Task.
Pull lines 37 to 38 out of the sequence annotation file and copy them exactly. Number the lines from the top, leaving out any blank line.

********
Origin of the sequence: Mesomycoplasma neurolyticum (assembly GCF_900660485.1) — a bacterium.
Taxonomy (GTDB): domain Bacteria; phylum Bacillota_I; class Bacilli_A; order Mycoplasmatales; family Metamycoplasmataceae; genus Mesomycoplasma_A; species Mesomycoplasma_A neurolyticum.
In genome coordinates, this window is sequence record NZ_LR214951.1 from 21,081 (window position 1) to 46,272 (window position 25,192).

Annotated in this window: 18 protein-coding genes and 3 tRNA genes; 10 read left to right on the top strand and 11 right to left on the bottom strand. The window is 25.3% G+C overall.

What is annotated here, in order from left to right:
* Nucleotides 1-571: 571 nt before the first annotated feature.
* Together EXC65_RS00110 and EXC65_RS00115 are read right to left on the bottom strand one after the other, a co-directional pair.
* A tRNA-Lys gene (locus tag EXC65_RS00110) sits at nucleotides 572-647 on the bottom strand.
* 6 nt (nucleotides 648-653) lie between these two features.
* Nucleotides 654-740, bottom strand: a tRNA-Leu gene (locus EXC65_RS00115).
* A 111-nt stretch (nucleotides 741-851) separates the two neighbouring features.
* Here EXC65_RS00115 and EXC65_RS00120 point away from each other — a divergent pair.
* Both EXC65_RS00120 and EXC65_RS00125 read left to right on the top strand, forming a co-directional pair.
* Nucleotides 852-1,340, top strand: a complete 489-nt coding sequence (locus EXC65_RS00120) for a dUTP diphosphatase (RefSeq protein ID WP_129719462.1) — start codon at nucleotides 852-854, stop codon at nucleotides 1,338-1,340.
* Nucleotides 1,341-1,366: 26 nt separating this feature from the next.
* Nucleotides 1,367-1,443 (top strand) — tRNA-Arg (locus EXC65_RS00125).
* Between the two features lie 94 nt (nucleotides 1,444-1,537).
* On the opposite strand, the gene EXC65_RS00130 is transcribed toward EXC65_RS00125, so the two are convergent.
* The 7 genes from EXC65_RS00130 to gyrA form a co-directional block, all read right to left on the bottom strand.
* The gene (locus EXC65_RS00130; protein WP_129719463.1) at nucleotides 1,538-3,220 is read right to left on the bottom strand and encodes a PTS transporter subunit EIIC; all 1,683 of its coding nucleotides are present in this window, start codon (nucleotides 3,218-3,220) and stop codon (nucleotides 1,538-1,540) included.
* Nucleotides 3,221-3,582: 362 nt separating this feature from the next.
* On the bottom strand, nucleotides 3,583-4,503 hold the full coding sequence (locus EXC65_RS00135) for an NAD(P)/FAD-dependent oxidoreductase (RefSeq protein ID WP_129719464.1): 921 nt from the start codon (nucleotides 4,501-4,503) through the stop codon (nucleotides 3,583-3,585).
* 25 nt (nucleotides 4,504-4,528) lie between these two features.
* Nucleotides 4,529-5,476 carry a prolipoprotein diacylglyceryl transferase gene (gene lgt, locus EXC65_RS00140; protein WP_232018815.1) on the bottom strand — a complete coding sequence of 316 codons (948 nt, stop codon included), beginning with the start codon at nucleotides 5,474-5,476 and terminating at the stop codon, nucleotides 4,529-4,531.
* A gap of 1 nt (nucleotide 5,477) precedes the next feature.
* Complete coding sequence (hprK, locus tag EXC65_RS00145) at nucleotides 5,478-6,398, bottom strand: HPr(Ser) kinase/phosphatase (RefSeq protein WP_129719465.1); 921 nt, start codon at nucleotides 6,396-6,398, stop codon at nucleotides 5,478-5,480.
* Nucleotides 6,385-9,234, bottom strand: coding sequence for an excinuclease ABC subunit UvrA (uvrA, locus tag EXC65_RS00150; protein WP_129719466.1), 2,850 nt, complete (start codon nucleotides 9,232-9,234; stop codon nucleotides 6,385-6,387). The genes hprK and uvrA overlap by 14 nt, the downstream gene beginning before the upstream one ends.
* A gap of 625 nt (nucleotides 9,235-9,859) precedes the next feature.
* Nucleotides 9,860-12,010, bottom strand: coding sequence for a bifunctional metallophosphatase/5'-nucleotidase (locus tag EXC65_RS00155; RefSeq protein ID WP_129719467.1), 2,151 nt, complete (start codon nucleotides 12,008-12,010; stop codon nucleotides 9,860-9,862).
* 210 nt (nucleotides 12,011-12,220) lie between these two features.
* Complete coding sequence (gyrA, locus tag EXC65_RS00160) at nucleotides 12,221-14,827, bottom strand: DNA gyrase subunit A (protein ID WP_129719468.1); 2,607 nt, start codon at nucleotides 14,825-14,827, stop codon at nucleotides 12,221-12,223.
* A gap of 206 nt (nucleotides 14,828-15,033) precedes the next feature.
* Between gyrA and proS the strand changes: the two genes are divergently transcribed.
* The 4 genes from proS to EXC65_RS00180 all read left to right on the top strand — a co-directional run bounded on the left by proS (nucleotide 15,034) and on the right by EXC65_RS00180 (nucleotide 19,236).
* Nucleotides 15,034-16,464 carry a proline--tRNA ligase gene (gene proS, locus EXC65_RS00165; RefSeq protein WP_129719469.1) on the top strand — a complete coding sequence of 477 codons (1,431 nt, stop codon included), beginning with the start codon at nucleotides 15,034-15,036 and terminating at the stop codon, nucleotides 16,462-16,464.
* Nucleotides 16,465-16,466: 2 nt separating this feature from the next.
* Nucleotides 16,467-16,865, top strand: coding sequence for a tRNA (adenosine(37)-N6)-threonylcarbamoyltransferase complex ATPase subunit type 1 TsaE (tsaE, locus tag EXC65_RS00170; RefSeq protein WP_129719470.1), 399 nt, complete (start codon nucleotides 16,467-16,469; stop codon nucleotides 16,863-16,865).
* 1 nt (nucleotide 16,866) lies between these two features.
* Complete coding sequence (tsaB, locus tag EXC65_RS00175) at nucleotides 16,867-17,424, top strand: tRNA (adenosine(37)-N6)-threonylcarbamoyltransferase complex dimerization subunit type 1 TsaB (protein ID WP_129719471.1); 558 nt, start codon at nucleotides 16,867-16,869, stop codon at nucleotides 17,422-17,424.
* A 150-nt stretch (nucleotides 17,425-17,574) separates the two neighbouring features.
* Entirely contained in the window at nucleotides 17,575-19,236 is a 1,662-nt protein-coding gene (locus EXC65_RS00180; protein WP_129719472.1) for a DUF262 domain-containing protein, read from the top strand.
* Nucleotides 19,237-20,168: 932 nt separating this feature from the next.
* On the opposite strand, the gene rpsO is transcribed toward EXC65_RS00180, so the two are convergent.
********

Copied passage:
* Nucleotides 16,467-16,865, top strand: coding sequence for a tRNA (adenosine(37)-N6)-threonylcarbamoyltransferase complex ATPase subunit type 1 TsaE (tsaE, locus tag EXC65_RS00170; RefSeq protein WP_129719470.1), 399 nt, complete (start codon nucleotides 16,467-16,469; stop codon nucleotides 16,863-16,865).
* 1 nt (nucleotide 16,866) lies between these two features.